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Gordon Tyrrall"... I’m a not writer, but the fiftieth anniversary of Whitby Festival was coming up and I thought it would be nice to try to write something. I was worried I might not have enough material. I didn’t know how to structure it – though I tried structuring it around different venues.Then the festival produced its own book to mark the fiftieth. So I just gave up really. A couple of years after that my wife Caroline died. We’d met at Whitby. I realised I could make it a kind of memorial to her.That’s what sparked it all off again. That’s not exactly how the book turned out but it’s where it all leads to."
Alice Jones"Performing with Steve Knightley and Phil Beer (Show of Hands) at the Royal Albert Hall was amazing. It was completely last minute. I was going to go anyway to the show as I was in London for an interview about the CD I had released. My friends Matt Gordon and Leonard Podolak were involved in the Albert Hall gig. The next thing was a phone call asking whether I was definitely coming to this gig and whether I fancied dancing. I took about two seconds and said “Yep I’ll do it.”."
ARTICLES: My First Folk ClubGeoff Twentyman I had returned from a visit to the record section of Bradford Central Library having borrowed an LP with an unusual cover. It was brown and had a picture of overflowing dustbins on the front.The title read Oldham’s Burning Sands and it said the songs were sung by a group called “The Oldham Tinkers”. “It looks interesting” I said, putting it on the record player. From the moment we heard the first song on that album we entered the world of folk music for the first time.
Chris MannersThe club room was on the first floor, large, long and fairly narrow; the door was at one end, the musician at the other. Nothing so luxurious as a stage, but a good performing space. Lots of smallish tables, with stools and chairs grouped round; it’s hard to remember precisely, but I’d guess capacity would be about 50 or 60 people . . . and most weeks it was nearly full.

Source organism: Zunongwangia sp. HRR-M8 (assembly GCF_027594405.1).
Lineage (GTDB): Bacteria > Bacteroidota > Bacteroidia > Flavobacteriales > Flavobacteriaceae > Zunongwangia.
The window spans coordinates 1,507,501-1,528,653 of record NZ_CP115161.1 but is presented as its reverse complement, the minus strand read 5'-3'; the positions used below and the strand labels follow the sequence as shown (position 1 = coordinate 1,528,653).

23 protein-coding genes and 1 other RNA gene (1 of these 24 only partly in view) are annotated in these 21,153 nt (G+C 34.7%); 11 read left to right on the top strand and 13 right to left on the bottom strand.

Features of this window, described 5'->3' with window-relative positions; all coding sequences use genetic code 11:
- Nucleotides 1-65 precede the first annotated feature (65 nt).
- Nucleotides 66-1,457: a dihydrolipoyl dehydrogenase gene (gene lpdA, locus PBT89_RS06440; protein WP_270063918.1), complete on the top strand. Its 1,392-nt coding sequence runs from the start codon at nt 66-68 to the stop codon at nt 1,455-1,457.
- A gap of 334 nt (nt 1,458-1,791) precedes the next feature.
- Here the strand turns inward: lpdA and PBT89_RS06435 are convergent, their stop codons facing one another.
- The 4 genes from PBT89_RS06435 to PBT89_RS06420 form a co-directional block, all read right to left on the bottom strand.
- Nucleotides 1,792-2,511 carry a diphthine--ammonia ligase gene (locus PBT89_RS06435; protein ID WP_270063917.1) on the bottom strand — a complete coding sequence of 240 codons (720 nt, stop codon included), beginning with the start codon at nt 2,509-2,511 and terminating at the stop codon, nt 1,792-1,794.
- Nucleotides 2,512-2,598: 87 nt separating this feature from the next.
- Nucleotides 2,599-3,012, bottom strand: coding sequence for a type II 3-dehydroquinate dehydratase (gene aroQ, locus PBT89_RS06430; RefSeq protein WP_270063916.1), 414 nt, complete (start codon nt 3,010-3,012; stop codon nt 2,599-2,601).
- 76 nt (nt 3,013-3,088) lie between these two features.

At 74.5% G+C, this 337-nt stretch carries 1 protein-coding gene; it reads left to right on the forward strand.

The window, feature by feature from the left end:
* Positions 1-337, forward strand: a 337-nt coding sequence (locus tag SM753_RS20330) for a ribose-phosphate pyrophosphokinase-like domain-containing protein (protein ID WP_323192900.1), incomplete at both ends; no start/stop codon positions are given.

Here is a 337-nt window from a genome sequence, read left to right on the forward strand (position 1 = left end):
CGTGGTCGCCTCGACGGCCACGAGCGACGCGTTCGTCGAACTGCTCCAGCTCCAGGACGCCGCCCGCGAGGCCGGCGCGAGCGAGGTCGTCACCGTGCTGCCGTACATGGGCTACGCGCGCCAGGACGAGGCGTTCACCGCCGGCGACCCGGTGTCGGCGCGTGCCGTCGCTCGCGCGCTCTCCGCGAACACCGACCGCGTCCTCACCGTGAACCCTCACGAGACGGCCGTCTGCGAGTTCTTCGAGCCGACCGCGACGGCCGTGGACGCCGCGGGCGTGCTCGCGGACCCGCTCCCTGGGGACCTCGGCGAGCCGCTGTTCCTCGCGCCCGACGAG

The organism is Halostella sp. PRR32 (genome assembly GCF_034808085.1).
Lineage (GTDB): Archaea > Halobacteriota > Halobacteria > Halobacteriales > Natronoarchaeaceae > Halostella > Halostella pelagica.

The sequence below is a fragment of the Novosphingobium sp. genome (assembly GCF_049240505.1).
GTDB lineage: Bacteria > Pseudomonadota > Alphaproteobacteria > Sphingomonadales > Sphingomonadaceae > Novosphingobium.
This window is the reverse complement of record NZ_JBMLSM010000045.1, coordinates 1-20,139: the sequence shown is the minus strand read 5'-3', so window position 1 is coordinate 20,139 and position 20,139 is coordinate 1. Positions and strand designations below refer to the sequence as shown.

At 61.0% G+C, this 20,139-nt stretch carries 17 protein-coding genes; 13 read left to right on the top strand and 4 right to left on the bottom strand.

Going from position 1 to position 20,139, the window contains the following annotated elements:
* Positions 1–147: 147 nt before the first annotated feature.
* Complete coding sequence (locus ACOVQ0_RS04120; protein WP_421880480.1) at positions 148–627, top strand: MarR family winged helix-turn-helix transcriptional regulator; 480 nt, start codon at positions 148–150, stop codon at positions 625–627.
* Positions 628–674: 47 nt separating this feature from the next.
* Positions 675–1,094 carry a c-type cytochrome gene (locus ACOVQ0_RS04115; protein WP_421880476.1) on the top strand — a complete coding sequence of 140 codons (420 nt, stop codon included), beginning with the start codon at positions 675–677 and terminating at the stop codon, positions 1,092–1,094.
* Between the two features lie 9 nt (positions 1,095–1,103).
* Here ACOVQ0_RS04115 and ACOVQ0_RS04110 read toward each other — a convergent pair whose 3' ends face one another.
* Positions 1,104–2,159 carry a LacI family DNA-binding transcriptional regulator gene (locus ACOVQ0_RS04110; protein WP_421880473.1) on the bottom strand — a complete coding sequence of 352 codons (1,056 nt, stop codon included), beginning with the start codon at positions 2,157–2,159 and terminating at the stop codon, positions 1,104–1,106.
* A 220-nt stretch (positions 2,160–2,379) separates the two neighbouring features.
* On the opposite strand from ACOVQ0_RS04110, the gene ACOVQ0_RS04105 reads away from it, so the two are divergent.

BACKtrack: The Lyke Wake Dirge"There are certain songs that have “become folk”, despite having a known point of origin: one thinks of Danny Boy, Dalesman’s Litany, Waltzing Matilda, and She Moves Through The Fair; most Broadside Ballads have an identifiable source, yet we think of Adieu Adieu,Tom Dooley and the rest as somehow appearing from nowhere; even Crazy Man Michael has been released with an authorship ignoring “Trad arr.” credit."
MUSIC PAGESAnahata's arrangement of My Lord Cutts Delight, gleaned from Henry Atkinson's original manuscript, is featured this time. A delightful 4/4 tune also called Saint Catherine which can be found in Playford's Dancing Master.
REVIEW SECTIONA real mixture starting with live Mermaids in Cornwall, two good reads in the Books section, Whitby and Essex Horses, A treats on Boxed Sets from Nigel with Whisky Priests and Dylan to the fore, and a pleasantly full local section of CDs. Not for getting all the nationally renown singers that usually inhabit the Review section.
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